Former Georgian president Mikheil Saakashvili has become in recent years one of the former Soviet Union's most colourful and polarising politicians.
He brought down one government at home and is now trying to do the same in Ukraine.
The charismatic 49-year-old dramatically made his way out of a police van on Tuesday after it was swarmed by supporters angered over Saakashvili's arrest on charges of plotting a coup sponsored by Russia.
It was the latest chapter in the dizzying career of a man who spearheaded a pro-Western "Rose Revolution" in Georgia in 2003 and fought a disastrous war with Russia five years later that eventually prompted him to flee the small Caucasus country.
He seized back the spotlight as a vocal and energetic champion of the three-month street uprising in Kiev that toppled a Moscow-backed government in 2014 and turned Ukraine on a pro-EU course.
Ukrainian President Petro Poroshenko rewarded Saakashvili for his efforts by appointing him governor of the important Black Sea region of Odessa in 2015.
But an ugly falling out between the two saw Saakashvili stripped of his Ukrainian passport -- only for him to defy the authorities and force his way back into the conflict-riven country with the help of supporters in September.
Few know what will happen to Saakashvili next as he continues leading small protests in Kiev aimed at impeaching Poroshenko on claims he has failed to fight state corruption that has made Ukraine into one of Europe's poorest states.
But some say the only winner of the latest political standoff in Kiev was the Kremlin.
"The conflict between Saakashvili and the Ukrainian authorities only benefits Russia," former US deputy assistant secretary of defence Michael Carpenter told the Atlantic Council think tank.
"Fighting Moscow's aggression in (the east), the country needs internal peace and reform," added Ukraine's former US ambassador John Herbst.
Russia rejects all evidence of its involvement in a nearly four-year war that has claimed more than 10,000 lives.
- Tapping into discontent -
The idea of Saakashvili working with Russia to oust Poroshenko would -- on the face of it -- seem implausible.
Saakashvili, educated in the US and Ukraine, pulled Tbilisi out of Moscow's orbit by toppling the government of the late Eduard Shevardnadze in 2003, the first "colour revolution" to hit Russia's periphery.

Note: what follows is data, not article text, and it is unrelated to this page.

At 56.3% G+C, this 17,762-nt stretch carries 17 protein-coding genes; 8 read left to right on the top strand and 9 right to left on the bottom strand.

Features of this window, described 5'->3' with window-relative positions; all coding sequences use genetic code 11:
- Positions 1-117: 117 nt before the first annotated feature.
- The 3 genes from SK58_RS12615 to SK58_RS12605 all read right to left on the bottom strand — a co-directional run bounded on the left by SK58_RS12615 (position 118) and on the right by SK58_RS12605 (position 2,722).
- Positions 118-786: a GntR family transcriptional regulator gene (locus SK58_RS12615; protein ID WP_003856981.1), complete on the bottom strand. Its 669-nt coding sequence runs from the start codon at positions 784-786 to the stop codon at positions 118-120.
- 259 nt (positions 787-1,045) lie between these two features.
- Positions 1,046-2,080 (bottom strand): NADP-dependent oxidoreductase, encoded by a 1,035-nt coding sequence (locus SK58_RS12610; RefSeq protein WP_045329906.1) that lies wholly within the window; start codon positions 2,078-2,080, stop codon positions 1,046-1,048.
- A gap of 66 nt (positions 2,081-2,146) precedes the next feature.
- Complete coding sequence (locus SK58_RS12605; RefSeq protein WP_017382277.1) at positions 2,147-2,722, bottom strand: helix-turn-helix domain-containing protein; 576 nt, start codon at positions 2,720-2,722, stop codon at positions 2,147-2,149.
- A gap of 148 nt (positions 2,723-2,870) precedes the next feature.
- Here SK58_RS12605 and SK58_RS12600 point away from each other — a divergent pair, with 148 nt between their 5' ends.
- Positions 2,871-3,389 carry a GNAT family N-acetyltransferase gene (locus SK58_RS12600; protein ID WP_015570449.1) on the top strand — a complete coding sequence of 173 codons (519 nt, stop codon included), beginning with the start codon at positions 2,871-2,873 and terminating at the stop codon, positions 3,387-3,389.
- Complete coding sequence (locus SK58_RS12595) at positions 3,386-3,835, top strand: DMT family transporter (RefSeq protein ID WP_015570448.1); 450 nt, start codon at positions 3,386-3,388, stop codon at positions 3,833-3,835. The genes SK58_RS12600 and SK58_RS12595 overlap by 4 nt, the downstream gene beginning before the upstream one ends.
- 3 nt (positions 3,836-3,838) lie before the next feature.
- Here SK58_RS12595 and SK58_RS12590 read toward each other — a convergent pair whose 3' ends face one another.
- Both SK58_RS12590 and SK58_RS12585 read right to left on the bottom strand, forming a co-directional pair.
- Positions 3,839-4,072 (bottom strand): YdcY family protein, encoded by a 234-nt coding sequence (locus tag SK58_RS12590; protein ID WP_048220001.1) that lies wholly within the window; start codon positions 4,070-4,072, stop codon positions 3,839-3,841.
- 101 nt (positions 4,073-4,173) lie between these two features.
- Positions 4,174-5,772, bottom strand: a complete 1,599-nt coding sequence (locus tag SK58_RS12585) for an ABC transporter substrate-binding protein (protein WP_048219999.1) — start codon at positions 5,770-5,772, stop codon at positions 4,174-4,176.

His fans hail Saakashvili as a promoter of Western democratic and economic principles who rolls up his sleeves when tackling graft.
One of Saakashvili's most celebrated achievements in Georgia was his ability to clean up the bribe-happy police force by disbanding the existing one and creating a new one from scratch.
But his critics view Saakashvili as a self-promoter who has developed a knack for seeking out attention and pulling headline-grabbing stunts.
The raids on his home on Tuesday saw Saakashvili climb on his apartment block rooftop and accuse Poroshenko of being a thief and "a traitor to the people of Ukraine".
Some analysts say they believe Saakashvili is simply tapping into public discontent over corruption for little more than personal political gain.
"He likes to be followed by camera crews and photographers," political analyst Mykola Davydyuk told AFP.
"Perhaps, on occasion, he overdoes it with the PR stunts, but he also knows how to rein himself in," Davydyuk said.
"He is one of Ukraine's most experienced politicians."
Saakashvili, whose approval rating in Ukraine remains marginal, has most recently forged an alliance with the populist former prime minister Yulia Tymoshenko -- a far more potent threat to Poroshenko.
But his proven ability to seize power on the back of waves of public discontent appears to be gnawing at Ukraine's president just as he is hearing whispers of disappointment with his leadership in the West.